CRAFTY: It's a hell of a show. How did you guys come up with the idea for it?
MACRURY: There was a first attempt made driven by the director, Mario Azzopardi. It was peacekeeping more as a cop show. He wasn't happy, though. [Producer] Paul Gross approached me because he's kind of obsessed with DEADWOOD--
CRAFTY: -- and you wrote on DEADWOOD –
MACRURY: We met and the idea we came up with was, could you tell the story of a whole community in the same way that Deadwood told the formation of a civilization out of illegal opportunity and opportunism. Could you tell a story about a community that had
had law and order and then descended into chaos and anarchy. Could you tell the story of that community, giving equal weight to all the partners, to see what happened to it. And clearly there are parallels to DEADWOOD and Westerns. I was just joking with Rick Roberts [who plays the head of the Canadian peacekeeping force] that he's the "new sheriff in town." And Colm Meaney's Muslim bar owner is the Al Swearingen character. Mila, Lolita Davidovich's character, is Tolliver... This was a place divided by ethnicity and religion, and right in the midst of it, these outsiders, who have the unenviable task of making peace where it's not wanted.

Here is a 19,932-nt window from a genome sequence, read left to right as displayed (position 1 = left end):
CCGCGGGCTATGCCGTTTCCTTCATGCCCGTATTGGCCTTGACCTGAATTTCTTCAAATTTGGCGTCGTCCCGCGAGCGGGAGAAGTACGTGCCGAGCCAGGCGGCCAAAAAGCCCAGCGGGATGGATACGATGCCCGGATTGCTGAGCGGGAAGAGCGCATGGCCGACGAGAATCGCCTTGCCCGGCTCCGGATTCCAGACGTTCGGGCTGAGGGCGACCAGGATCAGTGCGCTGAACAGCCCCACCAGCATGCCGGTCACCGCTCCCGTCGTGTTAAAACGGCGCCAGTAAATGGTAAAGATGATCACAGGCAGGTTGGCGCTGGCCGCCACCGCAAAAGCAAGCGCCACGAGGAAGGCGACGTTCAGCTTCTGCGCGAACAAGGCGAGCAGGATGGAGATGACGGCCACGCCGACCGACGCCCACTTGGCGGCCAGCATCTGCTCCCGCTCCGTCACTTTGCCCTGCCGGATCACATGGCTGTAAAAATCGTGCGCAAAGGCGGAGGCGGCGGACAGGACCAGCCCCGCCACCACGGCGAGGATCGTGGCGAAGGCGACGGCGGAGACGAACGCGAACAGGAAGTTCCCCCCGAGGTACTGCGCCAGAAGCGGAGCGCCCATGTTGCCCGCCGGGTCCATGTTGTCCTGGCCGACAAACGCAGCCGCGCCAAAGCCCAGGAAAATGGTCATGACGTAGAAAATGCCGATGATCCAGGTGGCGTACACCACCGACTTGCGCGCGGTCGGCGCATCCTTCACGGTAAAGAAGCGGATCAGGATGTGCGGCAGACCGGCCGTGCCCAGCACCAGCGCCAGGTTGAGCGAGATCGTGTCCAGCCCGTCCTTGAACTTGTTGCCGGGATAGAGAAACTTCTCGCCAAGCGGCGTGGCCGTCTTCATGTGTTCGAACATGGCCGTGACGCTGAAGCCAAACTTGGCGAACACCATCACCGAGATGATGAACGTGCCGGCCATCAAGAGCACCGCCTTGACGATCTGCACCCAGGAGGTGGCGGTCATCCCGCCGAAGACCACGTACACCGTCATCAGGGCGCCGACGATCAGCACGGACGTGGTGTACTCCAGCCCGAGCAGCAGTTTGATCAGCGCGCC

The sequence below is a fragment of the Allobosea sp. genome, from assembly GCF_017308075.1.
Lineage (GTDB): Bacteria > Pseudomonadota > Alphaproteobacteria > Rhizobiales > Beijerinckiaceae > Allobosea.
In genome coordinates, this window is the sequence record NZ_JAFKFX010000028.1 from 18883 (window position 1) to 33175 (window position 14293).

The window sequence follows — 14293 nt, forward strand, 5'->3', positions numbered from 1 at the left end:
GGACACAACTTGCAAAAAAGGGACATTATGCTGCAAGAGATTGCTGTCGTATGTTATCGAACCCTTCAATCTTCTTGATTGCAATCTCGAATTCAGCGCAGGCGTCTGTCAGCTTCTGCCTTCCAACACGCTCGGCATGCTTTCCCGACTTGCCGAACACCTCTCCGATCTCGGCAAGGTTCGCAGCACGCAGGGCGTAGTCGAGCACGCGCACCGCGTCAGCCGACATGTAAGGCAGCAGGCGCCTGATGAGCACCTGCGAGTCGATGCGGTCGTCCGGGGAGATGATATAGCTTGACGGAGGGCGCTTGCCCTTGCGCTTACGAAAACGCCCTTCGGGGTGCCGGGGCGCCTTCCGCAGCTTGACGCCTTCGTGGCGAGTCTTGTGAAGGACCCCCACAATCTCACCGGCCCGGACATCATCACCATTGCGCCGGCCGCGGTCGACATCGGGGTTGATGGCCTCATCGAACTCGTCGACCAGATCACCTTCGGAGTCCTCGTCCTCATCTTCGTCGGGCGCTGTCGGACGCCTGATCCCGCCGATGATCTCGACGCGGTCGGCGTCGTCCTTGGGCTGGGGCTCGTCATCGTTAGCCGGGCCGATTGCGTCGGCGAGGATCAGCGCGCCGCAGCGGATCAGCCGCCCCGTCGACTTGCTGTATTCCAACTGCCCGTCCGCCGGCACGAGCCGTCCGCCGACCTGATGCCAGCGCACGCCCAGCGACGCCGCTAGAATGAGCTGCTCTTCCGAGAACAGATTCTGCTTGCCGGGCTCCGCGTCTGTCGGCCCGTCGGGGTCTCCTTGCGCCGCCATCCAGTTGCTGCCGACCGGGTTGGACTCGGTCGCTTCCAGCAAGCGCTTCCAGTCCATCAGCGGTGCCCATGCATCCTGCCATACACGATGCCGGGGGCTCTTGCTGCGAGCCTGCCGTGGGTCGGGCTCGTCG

We wanted to tell it in the present rather than back in the 90's when the worst of the war was going on. Two reasons for that. One, I wanted to tell this post-9/11. How would all that paranoia affect the situation? I mean, the Americans were heroes in Croatia and Bosnia, but after 9/11 all these mujahedeen disappeared out of there. So we wanted to play with that.
CRAFTY: And you got a Donald Rumsfeld look-alike with a George Bush accent--